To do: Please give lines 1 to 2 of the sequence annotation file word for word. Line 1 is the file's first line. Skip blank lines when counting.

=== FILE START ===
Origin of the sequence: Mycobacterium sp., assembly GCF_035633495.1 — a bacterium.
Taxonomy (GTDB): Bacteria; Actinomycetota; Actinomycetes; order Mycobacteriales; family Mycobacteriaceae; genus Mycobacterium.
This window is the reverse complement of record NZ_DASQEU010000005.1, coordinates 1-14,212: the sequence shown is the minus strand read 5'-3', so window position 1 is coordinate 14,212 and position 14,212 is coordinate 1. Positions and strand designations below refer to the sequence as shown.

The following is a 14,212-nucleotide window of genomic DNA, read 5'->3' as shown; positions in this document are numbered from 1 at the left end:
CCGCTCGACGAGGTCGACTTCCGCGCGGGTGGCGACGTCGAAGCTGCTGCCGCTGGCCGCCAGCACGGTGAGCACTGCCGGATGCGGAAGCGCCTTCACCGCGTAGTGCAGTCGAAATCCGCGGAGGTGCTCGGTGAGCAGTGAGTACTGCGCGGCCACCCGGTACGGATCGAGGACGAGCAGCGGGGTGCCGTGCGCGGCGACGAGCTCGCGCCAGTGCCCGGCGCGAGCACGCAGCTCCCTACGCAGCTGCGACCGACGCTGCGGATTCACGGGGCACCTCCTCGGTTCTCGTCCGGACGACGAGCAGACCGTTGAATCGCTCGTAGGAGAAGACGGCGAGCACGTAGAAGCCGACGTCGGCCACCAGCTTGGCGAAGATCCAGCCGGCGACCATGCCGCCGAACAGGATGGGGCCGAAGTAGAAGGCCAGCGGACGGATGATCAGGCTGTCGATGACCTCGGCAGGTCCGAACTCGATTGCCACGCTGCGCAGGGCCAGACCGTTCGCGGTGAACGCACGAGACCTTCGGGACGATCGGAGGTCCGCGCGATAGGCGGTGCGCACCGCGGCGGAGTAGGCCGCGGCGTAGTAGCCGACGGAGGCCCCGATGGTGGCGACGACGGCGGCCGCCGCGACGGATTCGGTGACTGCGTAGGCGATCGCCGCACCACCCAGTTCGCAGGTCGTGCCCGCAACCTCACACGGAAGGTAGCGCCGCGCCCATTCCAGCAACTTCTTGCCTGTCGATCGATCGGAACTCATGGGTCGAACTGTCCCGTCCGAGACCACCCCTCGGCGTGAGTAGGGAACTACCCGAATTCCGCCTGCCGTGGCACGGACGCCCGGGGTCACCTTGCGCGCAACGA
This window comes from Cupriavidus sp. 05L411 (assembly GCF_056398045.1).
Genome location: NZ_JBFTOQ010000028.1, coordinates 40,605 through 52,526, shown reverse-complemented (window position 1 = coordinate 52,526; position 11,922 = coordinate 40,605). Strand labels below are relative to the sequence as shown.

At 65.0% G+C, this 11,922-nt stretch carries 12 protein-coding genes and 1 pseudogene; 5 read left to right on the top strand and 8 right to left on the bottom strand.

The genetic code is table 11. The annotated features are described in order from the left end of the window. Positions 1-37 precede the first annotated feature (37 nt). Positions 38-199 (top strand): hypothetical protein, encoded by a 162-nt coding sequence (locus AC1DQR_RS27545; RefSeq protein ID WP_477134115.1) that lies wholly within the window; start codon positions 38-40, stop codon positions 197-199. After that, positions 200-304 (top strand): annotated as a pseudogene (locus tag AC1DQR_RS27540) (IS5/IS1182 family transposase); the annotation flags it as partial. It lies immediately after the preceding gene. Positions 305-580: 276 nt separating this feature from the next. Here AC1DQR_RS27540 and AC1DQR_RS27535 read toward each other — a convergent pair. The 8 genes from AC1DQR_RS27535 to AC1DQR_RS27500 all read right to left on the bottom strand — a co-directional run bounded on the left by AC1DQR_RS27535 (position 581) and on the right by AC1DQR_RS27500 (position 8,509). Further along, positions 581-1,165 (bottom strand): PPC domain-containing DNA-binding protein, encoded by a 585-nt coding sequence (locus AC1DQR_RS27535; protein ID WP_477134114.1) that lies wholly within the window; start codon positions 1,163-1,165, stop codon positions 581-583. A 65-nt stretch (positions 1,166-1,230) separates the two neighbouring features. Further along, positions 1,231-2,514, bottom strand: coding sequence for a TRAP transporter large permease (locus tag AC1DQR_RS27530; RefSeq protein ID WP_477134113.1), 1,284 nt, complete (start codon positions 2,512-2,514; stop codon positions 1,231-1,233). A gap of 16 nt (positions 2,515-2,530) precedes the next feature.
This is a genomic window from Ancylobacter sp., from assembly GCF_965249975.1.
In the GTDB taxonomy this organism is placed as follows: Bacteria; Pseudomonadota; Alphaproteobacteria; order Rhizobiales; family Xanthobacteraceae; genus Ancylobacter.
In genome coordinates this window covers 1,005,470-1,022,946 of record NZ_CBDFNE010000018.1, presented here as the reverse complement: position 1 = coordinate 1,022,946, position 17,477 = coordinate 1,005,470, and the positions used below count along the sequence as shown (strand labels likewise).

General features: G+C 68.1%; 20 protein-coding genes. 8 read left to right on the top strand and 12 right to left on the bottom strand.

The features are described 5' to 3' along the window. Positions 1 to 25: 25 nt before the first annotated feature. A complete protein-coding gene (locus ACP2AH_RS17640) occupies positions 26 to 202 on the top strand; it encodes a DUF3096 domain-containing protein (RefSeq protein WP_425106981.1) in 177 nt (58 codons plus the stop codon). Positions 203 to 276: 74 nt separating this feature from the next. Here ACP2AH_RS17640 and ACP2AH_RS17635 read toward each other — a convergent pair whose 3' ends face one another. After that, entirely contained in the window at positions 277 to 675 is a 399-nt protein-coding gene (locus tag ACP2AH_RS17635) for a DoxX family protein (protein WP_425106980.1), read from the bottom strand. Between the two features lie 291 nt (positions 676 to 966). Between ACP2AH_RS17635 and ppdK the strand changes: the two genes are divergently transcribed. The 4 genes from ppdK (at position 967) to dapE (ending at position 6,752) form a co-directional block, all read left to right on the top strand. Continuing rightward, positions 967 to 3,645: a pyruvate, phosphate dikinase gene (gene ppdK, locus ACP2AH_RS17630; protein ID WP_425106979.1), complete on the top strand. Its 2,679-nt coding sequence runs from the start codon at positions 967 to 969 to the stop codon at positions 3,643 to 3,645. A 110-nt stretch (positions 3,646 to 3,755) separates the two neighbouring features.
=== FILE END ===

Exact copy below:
Origin of the sequence: Mycobacterium sp., assembly GCF_035633495.1 — a bacterium.
Taxonomy (GTDB): Bacteria; Actinomycetota; Actinomycetes; order Mycobacteriales; family Mycobacteriaceae; genus Mycobacterium.